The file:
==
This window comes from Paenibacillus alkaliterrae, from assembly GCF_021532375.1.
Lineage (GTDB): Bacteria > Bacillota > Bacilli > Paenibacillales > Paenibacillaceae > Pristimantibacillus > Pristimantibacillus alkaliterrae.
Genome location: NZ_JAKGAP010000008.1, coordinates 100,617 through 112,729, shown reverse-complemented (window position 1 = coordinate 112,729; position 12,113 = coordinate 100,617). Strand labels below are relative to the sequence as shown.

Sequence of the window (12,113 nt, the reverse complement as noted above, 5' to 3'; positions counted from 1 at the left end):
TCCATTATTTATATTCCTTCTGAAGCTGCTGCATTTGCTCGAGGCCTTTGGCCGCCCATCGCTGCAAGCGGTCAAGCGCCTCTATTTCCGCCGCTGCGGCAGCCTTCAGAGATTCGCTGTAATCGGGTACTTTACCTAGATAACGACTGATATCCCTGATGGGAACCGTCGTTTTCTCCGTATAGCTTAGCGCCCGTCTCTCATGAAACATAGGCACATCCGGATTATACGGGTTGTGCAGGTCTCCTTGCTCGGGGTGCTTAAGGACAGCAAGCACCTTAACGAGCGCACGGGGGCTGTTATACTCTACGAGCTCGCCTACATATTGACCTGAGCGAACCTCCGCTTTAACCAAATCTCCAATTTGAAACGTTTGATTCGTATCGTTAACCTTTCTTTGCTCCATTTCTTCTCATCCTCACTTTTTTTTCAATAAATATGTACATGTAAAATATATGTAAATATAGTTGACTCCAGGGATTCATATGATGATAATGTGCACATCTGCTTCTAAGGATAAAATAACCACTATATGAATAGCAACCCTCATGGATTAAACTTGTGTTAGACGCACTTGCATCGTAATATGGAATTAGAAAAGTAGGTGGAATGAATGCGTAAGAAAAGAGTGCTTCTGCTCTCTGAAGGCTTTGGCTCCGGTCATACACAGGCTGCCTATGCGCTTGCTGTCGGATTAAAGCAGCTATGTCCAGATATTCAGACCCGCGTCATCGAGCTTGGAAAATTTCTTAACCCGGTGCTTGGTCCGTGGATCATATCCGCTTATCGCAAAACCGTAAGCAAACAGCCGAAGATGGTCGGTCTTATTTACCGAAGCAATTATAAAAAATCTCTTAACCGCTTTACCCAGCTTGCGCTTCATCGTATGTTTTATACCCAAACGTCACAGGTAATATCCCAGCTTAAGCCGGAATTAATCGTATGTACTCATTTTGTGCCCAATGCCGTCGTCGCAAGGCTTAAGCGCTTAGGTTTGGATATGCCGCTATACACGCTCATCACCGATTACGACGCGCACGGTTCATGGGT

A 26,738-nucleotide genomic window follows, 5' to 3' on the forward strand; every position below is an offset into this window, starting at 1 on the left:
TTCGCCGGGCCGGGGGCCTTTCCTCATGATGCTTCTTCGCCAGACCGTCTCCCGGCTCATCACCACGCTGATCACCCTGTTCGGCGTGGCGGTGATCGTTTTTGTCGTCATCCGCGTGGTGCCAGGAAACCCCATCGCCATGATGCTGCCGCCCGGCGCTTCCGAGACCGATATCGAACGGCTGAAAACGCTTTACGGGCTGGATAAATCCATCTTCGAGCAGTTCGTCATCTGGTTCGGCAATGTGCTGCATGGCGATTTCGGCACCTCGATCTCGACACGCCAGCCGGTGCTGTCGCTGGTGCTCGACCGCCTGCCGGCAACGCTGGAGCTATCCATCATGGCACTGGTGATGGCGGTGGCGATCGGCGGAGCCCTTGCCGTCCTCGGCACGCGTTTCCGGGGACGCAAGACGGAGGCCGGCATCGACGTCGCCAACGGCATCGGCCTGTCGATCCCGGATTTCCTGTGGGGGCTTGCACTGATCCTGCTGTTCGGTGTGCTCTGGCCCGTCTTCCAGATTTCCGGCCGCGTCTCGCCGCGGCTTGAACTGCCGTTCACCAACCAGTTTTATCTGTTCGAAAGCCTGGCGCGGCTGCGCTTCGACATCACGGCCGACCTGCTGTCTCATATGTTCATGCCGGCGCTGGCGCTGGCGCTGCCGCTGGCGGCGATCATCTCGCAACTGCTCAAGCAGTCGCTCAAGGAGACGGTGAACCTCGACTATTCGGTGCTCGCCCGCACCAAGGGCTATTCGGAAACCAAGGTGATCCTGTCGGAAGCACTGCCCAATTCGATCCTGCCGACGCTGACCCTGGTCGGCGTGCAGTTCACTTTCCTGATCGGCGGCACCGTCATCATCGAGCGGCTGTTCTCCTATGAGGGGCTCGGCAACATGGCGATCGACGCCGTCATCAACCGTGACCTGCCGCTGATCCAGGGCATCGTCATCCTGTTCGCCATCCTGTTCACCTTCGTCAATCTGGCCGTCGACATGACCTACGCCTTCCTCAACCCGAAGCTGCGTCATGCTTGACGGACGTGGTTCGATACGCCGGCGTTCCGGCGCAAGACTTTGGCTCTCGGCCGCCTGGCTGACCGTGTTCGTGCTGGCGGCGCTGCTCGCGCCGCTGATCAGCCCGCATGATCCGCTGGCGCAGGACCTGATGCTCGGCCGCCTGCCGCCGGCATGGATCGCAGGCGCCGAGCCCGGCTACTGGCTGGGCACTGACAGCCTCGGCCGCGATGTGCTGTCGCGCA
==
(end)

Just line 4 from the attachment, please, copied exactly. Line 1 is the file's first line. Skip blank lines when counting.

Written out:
Sequence of the window (12,113 nt, the reverse complement as noted above, 5' to 3'; positions counted from 1 at the left end):